Two awarded Critical Language Scholarships from U.S. State Department
Meghan Ball '12 will spend her first year out of college going back to school-and this time she'll be the teacher. Ball, who majored in international relations, was selected for the 2012-2013 Teaching Assistant Program in France, a joint initiative of the French Ministry of Education, the Centre international d'études pédagogiques (CIEP) and the Cultural Services Department of the French Embassy in Washington, D.C. She will teach English to elementary school students in the school district of Grenoble, in southeastern France.
"I love working with kids and I think education is critical to a stable and progressive society, so I was thrilled about the opportunity to get paid to improve my French and spend time with kids," Ball said.
French Teaching Assistants receive a living stipend and medical insurance. Applicants must be proficient in French, and the highly competitive selection process favors those who possess the skills to promote cultural understanding between France and the United States.
Ball, who earned her bachelors degree from Connecticut College and also earned a certificate from the College's Toor Cummings Center for International Studies and the Liberal Arts (CISLA), strengthened her interest in French culture and society during a semester abroad in Nantes, France. At the end of the semester, she remained in Nantes for a College-funded internship with The Simone de Beauvoir Women's Rights Association. She immersed herself in the issues and then integrated her global studies, internship experience, research and coursework into her CISLA senior project.
"I learned about the French women's rights movement, as well as the NGO [non-governmental organization] network," she says. "For my senior integrative project, I created the framework for a women's rights NGO in France that would rectify some of the problems that I noticed with the organizations in which I was involved, specifically fundraising and government involvement."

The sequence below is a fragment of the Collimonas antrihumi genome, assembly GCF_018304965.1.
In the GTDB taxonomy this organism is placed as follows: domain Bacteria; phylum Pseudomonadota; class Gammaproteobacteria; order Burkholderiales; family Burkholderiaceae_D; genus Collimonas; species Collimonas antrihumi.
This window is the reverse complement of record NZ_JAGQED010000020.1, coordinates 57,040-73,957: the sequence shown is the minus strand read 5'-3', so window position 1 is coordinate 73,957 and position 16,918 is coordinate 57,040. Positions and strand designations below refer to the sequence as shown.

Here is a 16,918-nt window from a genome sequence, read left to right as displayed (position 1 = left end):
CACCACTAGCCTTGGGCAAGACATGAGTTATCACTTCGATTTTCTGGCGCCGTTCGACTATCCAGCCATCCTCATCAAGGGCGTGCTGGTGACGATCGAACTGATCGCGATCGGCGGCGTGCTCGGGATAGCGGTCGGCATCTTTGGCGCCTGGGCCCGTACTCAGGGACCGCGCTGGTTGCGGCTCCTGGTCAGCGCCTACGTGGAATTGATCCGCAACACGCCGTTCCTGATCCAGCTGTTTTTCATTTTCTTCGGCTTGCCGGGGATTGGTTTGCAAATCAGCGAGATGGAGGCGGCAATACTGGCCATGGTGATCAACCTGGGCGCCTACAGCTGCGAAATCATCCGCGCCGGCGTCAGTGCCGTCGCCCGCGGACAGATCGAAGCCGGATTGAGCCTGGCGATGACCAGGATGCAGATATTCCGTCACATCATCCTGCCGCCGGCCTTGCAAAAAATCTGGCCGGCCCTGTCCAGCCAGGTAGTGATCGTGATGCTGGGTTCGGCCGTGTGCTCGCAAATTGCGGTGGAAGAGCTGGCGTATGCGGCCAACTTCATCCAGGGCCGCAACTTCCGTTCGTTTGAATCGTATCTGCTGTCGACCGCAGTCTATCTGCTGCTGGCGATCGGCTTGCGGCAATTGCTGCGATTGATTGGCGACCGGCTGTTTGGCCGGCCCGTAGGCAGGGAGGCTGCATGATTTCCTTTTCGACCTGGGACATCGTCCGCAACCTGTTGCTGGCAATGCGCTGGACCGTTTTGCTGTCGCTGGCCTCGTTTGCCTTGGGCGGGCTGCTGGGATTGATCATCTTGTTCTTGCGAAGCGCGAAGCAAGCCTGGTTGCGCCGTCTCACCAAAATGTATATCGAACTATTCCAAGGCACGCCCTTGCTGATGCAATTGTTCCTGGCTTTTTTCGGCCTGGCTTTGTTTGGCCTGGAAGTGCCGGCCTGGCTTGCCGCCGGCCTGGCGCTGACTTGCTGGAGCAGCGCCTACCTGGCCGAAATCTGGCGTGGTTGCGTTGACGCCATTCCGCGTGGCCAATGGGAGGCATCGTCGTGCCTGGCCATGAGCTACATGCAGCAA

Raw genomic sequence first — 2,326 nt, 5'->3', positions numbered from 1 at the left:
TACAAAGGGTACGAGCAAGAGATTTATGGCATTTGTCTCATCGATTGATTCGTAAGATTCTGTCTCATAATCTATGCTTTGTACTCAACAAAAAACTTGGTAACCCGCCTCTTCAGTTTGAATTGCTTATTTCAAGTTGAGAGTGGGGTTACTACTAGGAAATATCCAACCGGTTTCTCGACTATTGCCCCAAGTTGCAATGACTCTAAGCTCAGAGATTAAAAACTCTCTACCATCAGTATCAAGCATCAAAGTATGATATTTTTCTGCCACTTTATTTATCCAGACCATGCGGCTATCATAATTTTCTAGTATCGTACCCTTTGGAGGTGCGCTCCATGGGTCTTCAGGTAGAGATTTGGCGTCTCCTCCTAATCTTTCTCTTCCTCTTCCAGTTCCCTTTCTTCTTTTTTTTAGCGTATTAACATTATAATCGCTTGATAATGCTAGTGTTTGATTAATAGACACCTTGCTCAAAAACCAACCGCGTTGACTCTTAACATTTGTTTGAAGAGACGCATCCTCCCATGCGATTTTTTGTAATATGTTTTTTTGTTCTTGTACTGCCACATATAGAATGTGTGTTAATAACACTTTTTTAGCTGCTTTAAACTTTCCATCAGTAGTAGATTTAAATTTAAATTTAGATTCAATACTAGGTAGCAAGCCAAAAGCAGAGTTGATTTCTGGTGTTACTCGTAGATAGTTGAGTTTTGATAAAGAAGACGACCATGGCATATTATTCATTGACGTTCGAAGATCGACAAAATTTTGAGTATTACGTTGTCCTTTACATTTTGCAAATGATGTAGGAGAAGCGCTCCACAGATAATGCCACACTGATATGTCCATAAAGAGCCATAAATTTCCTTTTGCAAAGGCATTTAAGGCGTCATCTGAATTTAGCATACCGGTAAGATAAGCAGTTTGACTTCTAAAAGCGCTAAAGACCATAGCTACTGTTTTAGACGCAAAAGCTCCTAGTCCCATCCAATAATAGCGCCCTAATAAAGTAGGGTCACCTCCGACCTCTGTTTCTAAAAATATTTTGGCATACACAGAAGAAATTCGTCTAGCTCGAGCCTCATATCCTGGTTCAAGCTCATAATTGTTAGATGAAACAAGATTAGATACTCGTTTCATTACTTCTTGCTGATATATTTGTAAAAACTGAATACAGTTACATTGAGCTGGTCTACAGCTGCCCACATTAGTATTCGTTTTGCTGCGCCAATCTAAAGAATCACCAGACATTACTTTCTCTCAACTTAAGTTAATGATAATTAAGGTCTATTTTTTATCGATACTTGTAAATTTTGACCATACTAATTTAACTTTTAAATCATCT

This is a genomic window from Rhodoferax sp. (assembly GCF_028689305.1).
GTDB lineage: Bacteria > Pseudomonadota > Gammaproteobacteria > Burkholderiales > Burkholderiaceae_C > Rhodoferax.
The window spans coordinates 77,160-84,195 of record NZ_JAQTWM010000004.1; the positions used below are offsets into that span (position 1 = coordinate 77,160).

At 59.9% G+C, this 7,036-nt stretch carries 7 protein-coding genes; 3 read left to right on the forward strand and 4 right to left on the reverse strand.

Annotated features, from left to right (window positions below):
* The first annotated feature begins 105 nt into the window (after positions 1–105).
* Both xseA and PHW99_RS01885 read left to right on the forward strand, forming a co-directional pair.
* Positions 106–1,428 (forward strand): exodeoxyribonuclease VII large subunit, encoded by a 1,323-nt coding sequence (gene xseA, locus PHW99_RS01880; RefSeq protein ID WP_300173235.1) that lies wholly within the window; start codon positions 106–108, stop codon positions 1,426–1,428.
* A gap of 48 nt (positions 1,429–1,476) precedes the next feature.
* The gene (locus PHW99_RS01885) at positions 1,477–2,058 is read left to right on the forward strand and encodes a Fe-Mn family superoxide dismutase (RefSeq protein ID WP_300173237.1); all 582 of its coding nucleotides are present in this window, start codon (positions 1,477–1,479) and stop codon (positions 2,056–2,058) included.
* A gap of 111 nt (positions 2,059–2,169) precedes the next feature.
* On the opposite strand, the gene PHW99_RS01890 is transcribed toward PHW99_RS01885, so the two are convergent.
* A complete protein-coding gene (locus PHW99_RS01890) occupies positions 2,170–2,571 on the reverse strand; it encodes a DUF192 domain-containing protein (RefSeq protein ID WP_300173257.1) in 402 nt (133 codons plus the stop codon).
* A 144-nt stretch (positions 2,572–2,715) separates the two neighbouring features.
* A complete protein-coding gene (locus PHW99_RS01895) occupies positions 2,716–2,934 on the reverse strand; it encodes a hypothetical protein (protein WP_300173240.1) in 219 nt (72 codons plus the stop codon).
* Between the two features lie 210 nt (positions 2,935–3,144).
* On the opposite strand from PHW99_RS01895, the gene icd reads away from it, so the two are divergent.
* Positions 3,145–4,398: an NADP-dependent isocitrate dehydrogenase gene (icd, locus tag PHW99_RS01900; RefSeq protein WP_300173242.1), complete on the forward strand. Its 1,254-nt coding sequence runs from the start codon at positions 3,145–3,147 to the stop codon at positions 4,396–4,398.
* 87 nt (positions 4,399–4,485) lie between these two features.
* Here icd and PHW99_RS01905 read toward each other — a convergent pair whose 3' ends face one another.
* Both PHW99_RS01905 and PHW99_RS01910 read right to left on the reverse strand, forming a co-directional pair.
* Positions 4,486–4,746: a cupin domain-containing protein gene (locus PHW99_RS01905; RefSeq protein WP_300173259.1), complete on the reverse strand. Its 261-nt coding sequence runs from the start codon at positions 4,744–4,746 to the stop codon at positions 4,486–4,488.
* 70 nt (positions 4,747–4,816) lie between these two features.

Her plans for the future reflect this commitment to women's rights. "I eventually want to go to graduate school, perhaps for public policy or nonprofit business, to continue my work on feminist policy making." Ball hopes to apply some of what she learned as a CISLA scholar to her teaching position in France. "I hope to encourage gender equality with the children I will be teaching. That's the great thing about feminism--I can apply it in any situation and help make the world a more equal place for everyone, men and women."
The French Teaching Assistantship is designed to strengthen English-language instruction in the French educational system through the establishment of a native speaker presence. Ball says she fell in love with the French way of life during her studies and internship there and ultimately wanted to return after graduation. "The seven months I spent in Nantes gave me a tantalizing taste of French culture, as well as an emerging fluency with the language, so I decided to take a year or two to enjoy the French lifestyle and become completely fluent."
- Bailey Bennett '14